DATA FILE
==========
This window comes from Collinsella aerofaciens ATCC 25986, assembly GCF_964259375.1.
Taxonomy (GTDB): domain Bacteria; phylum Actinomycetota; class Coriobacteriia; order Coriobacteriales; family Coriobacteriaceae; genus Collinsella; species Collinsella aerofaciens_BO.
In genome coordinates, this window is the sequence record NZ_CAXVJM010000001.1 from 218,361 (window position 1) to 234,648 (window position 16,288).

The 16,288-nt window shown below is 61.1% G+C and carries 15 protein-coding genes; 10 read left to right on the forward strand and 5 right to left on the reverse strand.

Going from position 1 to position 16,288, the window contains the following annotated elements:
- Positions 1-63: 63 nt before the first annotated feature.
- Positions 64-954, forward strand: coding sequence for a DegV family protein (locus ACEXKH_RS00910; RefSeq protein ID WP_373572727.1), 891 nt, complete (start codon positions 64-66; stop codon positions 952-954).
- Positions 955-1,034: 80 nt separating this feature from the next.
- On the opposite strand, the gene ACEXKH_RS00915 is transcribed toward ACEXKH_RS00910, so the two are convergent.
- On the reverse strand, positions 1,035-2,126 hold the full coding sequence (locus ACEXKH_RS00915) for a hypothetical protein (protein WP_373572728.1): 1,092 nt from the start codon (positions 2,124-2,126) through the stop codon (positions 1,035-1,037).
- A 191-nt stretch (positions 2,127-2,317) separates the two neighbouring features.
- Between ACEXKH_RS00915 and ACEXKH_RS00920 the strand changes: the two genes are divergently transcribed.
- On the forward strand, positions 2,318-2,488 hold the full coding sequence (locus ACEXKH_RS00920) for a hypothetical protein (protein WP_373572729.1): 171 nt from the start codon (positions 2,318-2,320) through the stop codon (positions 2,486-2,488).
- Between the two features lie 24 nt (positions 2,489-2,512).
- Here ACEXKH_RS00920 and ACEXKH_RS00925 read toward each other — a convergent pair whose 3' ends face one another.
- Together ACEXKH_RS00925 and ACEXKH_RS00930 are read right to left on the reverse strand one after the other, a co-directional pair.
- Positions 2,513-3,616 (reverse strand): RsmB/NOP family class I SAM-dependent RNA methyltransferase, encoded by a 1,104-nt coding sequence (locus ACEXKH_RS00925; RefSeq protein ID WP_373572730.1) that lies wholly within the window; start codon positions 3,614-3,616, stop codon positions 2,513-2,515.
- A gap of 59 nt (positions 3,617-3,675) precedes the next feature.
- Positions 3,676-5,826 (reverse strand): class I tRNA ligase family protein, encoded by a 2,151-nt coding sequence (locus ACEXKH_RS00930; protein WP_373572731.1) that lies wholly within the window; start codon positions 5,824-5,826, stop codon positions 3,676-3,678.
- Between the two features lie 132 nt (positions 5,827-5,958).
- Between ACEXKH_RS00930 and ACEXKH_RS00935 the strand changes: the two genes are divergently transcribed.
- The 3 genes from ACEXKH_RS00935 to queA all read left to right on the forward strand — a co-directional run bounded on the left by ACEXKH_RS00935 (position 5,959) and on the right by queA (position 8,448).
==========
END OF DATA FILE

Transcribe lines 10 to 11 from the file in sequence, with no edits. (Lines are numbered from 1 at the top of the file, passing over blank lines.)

- On the reverse strand, positions 1,035-2,126 hold the full coding sequence (locus ACEXKH_RS00915) for a hypothetical protein (protein WP_373572728.1): 1,092 nt from the start codon (positions 2,124-2,126) through the stop codon (positions 1,035-1,037).
- A 191-nt stretch (positions 2,127-2,317) separates the two neighbouring features.